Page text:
Here are some examples from my description-heavy Regency romance WIP of dialogue between people and the world around them. First, between Henry's clothes and Nathaniel:
Nathaniel pasted on his best smile as a man stepped into the shop. The spring sunlight followed him in, and Nathaniel shaded his eyes for a moment until the door swung shut again. Then he got a good look at the man and the smile became several shades more genuine. Jaunty hat, neatly tied snow-white cravat, snugly tailored coat of fine green wool, and was that an ebony cane he leaned on? This gentleman might be willing to spend some real money.
I enjoyed writing this because it plays a little with reader expectations. The reader knows it's a romance and will probably guess that this is the first meeting between the romantic leads, and at first it looks like Nathaniel is considering Henry's attractiveness, a pretty classic romance intro element. But Nathaniel's a shopkeeper first and what he wants to know is what Henry's clothes say about his wealth—which in turn says a lot to the reader about Nathaniel.
Then, between Henry's friend's house and Henry:
Carstairs assisted him into a sparsely furnished sitting room, where he settled gingerly upon a lumpy sofa furnished in worn brocade. Rain began rattling at the windows, and a low fire did little to warm the room.... He tipped his head back and allowed himself to doze. When he awakened, the city outside the windows had gone dark, as had the fire. Someone had come in and lit a lamp, though the sitting room was more improved by shadows than light, and left him a platter of cold beef and some hard, crumbly cheese.
I use a lot of oblique descriptors here, allowing readers to draw their own conclusions from the facts I choose to present. There are nicer elements of the house and the city, and someone with a different perspective might see them—Nathaniel, who's much poorer and hasn't eaten beef in months, would be enthralled by that platter—but Henry isn't inclined to give anything in London the benefit of the doubt. He's also quite blunt at times, thinking of the place as a "chilly house in sooty, horrid London," but I reserve that for when it's more clearly his inner monologue.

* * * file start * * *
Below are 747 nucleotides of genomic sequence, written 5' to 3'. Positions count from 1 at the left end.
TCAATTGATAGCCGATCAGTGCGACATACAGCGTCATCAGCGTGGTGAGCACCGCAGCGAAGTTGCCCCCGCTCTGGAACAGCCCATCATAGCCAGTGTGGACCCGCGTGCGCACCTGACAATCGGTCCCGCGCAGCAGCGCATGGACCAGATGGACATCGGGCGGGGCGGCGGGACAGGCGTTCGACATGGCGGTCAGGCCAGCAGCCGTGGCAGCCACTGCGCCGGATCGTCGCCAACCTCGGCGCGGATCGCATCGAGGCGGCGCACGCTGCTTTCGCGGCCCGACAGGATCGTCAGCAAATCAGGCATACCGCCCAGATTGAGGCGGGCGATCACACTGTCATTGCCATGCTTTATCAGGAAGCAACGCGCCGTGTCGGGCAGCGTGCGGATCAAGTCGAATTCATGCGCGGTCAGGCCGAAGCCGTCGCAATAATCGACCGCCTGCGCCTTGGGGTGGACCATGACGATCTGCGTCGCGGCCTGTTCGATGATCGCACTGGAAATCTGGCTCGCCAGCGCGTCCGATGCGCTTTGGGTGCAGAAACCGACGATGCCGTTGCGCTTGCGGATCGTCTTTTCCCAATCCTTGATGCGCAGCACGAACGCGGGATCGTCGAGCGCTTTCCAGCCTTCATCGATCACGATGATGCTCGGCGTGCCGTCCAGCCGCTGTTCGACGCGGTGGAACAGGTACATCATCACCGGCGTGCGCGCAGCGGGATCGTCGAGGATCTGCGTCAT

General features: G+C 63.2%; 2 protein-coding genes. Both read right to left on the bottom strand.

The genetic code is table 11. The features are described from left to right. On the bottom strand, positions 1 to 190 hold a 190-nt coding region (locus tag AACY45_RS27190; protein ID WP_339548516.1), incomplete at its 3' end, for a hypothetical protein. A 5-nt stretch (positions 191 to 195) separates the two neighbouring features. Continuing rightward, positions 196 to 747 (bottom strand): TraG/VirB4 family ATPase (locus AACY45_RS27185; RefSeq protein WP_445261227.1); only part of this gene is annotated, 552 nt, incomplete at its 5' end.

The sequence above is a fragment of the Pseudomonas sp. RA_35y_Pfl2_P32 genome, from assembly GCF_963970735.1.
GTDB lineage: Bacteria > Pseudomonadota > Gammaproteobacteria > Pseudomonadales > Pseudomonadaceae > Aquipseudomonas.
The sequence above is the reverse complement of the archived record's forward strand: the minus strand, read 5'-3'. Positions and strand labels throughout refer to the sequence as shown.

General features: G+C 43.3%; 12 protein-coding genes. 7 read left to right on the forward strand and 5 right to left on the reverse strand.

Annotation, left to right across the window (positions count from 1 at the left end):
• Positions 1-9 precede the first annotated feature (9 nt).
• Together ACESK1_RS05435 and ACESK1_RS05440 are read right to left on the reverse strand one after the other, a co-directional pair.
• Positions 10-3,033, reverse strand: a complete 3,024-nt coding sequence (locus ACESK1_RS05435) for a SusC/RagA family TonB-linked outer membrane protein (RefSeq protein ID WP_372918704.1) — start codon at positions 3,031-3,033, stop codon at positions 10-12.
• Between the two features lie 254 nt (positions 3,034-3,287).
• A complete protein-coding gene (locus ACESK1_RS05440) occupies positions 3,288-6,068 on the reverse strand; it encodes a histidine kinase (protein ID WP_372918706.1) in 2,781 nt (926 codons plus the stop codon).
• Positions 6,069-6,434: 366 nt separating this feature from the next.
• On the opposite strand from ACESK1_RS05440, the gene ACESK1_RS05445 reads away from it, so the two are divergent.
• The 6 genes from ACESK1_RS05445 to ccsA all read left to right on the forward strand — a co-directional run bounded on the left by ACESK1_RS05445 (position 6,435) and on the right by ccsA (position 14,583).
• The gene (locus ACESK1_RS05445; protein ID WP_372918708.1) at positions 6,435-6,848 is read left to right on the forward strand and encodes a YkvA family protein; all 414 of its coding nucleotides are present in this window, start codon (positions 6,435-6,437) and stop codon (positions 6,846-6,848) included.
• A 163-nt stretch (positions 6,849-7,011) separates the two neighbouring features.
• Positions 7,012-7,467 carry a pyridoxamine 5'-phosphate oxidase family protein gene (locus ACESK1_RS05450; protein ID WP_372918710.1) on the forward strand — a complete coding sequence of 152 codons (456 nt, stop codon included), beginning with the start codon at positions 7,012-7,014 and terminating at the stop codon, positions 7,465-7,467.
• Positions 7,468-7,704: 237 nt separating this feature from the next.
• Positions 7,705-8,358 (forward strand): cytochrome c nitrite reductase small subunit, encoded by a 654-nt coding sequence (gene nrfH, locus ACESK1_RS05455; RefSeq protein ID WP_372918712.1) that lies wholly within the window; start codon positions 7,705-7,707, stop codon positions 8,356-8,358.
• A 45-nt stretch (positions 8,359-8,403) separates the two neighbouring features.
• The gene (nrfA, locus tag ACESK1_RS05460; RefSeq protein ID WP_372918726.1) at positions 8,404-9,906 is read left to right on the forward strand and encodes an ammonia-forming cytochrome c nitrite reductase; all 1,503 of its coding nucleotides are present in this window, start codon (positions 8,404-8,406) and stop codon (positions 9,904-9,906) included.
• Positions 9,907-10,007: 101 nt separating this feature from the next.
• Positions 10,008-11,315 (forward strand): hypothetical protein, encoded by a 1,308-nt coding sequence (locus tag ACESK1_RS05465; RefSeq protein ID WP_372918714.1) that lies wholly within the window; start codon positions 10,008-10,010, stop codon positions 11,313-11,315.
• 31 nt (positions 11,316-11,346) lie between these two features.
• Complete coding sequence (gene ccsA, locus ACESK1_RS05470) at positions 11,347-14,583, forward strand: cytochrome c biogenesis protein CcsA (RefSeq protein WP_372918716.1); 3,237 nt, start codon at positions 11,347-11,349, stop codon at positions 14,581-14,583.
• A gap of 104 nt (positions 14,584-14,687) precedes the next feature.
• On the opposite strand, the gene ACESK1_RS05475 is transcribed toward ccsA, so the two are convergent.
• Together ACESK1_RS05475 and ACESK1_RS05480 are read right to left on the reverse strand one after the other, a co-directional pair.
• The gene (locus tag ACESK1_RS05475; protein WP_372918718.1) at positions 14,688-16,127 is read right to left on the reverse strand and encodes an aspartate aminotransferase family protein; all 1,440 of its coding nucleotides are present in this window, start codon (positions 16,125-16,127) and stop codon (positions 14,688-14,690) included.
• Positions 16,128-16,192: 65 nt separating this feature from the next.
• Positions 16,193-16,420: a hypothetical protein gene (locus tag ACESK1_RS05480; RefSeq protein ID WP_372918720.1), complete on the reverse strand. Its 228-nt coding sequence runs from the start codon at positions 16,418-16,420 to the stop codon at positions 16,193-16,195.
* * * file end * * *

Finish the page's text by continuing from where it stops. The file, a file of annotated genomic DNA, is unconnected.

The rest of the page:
Dialogue goes both ways, and Henry's interaction with his environment is very expressive. His social class is evident in his vague awareness of domestic staff as "someone" who comes in and performs services for which he feels no gratitude at all. Carstairs the butler gets one name; the downstairs maid gets none. Later we meet the maid through Nathaniel's eyes and he sees her as a whole person. They exchange a few words but most of the dialogue is between her body language and Nathaniel's perception:
[Nathaniel reads a note from Henry.] The housemaid was leaning against the door frame and watching him with interest—storing up gossip, no doubt. [He writes a reply.] He returned paper and pencil to the housemaid, who made a good show of tucking them into her apron without glancing at the letter’s contents.
As a member of the working class himself (though of a somewhat higher level), Nathaniel notices and appreciates the performances of moral rectitude and diligence that servants have to put on to keep their jobs. He also knows that as soon as the housemaid gets inside, she's going to read the note, because servants have to know what's going on in their houses. But it would be extremely impolite of her to read it in front of him, so they put on this little pantomime together and propriety is satisfied.
If it helps you to ease into this technique, you can write actual dialogue and then go back and paraphrase it as description. Here's how that might look for my experience of walking in New York City, where I grew up:
As I crossed 14th Street, passing the invisible border between Chelsea and Greenwich Village, it was as though the pavement under my feet said, "Welcome home."
As I crossed 14th Street, passing the invisible border between Chelsea and Greenwich Village, I thought I felt the pavement give just a little under my feet, as though to welcome me home.
Have fun with it. You might even find you like writing whimsical stories where cafes with free wifi say "Stay a while" or fancy chairs sneer "You're not wealthy enough to sit on me." Play around and see where it takes you.
Happy writing! And thanks as always for your very generous patronage.